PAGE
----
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Perceptions of user studies as a foundation for public programming activities by archivists from east and southern Africa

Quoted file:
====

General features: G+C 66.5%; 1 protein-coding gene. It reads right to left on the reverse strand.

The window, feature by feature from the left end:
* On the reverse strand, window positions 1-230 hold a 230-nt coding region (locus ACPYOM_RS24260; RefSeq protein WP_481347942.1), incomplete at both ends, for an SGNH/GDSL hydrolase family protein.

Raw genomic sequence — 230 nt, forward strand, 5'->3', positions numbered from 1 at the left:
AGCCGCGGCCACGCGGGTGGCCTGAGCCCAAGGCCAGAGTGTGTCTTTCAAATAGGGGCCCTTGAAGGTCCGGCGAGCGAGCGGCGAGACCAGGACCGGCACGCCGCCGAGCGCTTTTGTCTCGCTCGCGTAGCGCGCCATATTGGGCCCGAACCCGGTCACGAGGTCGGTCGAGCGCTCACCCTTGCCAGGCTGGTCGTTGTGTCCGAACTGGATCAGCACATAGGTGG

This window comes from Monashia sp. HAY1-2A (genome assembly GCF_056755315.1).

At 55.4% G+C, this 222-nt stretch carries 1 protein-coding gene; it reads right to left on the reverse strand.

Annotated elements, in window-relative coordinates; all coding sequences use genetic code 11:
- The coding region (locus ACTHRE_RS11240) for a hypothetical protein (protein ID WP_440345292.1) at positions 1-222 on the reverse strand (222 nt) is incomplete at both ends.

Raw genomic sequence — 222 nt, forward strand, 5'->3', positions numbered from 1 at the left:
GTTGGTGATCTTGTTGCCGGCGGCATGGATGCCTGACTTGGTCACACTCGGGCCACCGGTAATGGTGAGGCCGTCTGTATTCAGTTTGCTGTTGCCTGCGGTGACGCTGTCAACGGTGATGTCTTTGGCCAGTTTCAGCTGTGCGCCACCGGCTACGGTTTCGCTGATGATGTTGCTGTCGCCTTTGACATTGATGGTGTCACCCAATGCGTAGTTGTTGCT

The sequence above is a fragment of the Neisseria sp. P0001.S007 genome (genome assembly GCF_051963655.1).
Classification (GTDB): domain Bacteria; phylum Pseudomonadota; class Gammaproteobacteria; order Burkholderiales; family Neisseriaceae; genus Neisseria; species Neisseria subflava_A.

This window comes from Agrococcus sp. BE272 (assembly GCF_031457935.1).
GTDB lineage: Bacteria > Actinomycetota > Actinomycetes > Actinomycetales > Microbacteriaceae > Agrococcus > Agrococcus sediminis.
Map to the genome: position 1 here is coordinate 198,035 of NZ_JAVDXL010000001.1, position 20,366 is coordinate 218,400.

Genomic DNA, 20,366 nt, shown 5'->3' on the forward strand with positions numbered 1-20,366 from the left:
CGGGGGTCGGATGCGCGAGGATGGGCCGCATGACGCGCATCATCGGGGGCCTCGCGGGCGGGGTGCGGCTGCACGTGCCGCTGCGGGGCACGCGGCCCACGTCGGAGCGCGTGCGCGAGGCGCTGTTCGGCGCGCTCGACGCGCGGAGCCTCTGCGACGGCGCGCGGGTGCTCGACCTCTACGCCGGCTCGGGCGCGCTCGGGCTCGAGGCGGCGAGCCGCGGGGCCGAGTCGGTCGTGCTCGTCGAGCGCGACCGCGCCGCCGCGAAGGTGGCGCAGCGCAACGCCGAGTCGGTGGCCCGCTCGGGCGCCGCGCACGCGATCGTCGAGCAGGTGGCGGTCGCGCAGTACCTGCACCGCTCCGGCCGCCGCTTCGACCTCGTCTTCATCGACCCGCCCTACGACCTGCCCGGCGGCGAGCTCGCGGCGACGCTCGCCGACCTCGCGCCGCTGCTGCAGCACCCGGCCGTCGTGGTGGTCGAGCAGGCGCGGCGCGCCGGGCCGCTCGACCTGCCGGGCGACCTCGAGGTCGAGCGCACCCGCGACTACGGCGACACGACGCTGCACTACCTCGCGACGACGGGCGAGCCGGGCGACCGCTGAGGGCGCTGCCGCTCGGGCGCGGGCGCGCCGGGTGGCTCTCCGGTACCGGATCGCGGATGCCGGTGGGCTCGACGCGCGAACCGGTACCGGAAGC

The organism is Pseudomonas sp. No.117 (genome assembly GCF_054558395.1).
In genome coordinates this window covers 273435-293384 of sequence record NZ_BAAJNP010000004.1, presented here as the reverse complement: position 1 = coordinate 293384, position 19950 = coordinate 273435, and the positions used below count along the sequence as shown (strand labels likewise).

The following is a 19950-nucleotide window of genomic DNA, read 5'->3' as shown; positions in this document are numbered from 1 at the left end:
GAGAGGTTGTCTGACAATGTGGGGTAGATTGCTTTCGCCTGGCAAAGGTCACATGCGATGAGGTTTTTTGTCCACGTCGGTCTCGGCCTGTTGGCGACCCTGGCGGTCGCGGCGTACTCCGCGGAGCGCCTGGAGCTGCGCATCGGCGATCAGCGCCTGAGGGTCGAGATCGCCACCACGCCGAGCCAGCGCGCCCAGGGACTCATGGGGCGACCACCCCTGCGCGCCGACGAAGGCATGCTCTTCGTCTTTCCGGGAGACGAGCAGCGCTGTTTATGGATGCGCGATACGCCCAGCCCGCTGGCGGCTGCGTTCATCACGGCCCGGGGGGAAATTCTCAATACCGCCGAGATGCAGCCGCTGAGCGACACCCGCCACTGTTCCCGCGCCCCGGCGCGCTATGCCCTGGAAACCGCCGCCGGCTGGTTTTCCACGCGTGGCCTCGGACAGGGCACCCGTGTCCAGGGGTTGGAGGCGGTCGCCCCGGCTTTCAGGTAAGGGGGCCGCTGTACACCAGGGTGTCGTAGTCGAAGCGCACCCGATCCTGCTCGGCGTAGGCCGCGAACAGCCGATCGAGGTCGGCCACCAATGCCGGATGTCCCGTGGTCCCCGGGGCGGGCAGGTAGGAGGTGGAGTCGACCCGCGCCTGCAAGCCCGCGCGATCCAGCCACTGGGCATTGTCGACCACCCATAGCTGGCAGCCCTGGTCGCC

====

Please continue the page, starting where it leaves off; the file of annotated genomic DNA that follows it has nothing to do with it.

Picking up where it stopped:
The purpose of this study was to examine the role of user studies and the evaluation of services in the development of effective public programming initiatives by the public archives of east and southern Africa. Users of the archives are the backbone of effective archival services. Sadly, it appears that the records are more valued than the users of the archives in many public archival institutions. This trend has partly contributed to public archival institutions being invisible in the communities that they are meant to serve. The extant literature has demonstrated that public programming initiatives may help archival institutions to bridge the gap between users and public archives. However, the effectiveness of such programmes relies upon identifying user needs and designing programmes that will address these needs accordingly. Data were collected using multiple methods informed by a positivist epistemology. Directors of the National Archives affiliated to the East and Southern Africa Regional Branch of the International Council on Archives (ESARBICA) completed a pretested self-administered questionnaire. Eight archivists who attended the ESARBICA conference in 2013 and three members of the ESARBICA Board participated in face-to-face interviews. Data from the interviews and questionnaires were triangulated with data from country reports. Data was analysed through Microsoft Excel and thematic analysis. The findings reveal that most efforts of gathering information on user needs were only directed towards existing users of the national archives. The collected information was not utilised effectively to improve archival services or develop public programming initiatives. Archivists in ESARBICA need to put more effort into discovering the needs of their users. As the public archives in ESARBICA strive to serve their citizens, they should not forget that records are for their citizens. This study provides an understanding of how archivists can link user studies to public programming and a chance to think of how to increase societal engagement with the archives.